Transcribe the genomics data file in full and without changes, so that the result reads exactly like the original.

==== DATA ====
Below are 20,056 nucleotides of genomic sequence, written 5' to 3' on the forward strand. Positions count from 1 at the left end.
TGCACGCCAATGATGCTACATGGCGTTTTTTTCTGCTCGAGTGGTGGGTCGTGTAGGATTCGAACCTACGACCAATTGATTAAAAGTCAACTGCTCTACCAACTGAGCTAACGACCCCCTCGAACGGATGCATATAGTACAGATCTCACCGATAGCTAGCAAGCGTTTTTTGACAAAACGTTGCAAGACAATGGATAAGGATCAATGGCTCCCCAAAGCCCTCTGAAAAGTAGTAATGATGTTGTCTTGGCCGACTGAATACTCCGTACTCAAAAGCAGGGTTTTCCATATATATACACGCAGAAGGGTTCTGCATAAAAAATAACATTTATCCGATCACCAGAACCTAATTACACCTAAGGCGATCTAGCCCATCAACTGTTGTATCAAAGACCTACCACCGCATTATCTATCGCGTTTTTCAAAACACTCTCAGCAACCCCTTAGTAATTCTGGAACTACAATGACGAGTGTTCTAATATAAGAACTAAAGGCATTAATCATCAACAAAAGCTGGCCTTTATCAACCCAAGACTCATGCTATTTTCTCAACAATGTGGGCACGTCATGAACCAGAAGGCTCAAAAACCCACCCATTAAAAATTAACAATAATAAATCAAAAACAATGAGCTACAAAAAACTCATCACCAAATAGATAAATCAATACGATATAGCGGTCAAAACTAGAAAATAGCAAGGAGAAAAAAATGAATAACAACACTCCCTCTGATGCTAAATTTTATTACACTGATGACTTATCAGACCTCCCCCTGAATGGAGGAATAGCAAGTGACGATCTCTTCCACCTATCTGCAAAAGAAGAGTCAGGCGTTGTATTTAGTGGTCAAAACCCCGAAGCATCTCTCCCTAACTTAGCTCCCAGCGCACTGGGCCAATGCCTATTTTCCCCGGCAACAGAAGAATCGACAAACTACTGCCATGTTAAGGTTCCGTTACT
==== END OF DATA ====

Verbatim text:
Below are 20,056 nucleotides of genomic sequence, written 5' to 3' on the forward strand. Positions count from 1 at the left end.
TGCACGCCAATGATGCTACATGGCGTTTTTTTCTGCTCGAGTGGTGGGTCGTGTAGGATTCGAACCTACGACCAATTGATTAAAAGTCAACTGCTCTACCAACTGAGCTAACGACCCCCTCGAACGGATGCATATAGTACAGATCTCACCGATAGCTAGCAAGCGTTTTTTGACAAAACGTTGCAAGACAATGGATAAGGATCAATGGCTCCCCAAAGCCCTCTGAAAAGTAGTAATGATGTTGTCTTGGCCGACTGAATACTCCGTACTCAAAAGCAGGGTTTTCCATATATATACACGCAGAAGGGTTCTGCATAAAAAATAACATTTATCCGATCACCAGAACCTAATTACACCTAAGGCGATCTAGCCCATCAACTGTTGTATCAAAGACCTACCACCGCATTATCTATCGCGTTTTTCAAAACACTCTCAGCAACCCCTTAGTAATTCTGGAACTACAATGACGAGTGTTCTAATATAAGAACTAAAGGCATTAATCATCAACAAAAGCTGGCCTTTATCAACCCAAGACTCATGCTATTTTCTCAACAATGTGGGCACGTCATGAACCAGAAGGCTCAAAAACCCACCCATTAAAAATTAACAATAATAAATCAAAAACAATGAGCTACAAAAAACTCATCACCAAATAGATAAATCAATACGATATAGCGGTCAAAACTAGAAAATAGCAAGGAGAAAAAAATGAATAACAACACTCCCTCTGATGCTAAATTTTATTACACTGATGACTTATCAGACCTCCCCCTGAATGGAGGAATAGCAAGTGACGATCTCTTCCACCTATCTGCAAAAGAAGAGTCAGGCGTTGTATTTAGTGGTCAAAACCCCGAAGCATCTCTCCCTAACTTAGCTCCCAGCGCACTGGGCCAATGCCTATTTTCCCCGGCAACAGAAGAATCGACAAACTACTGCCATGTTAAGGTTCCGTTACT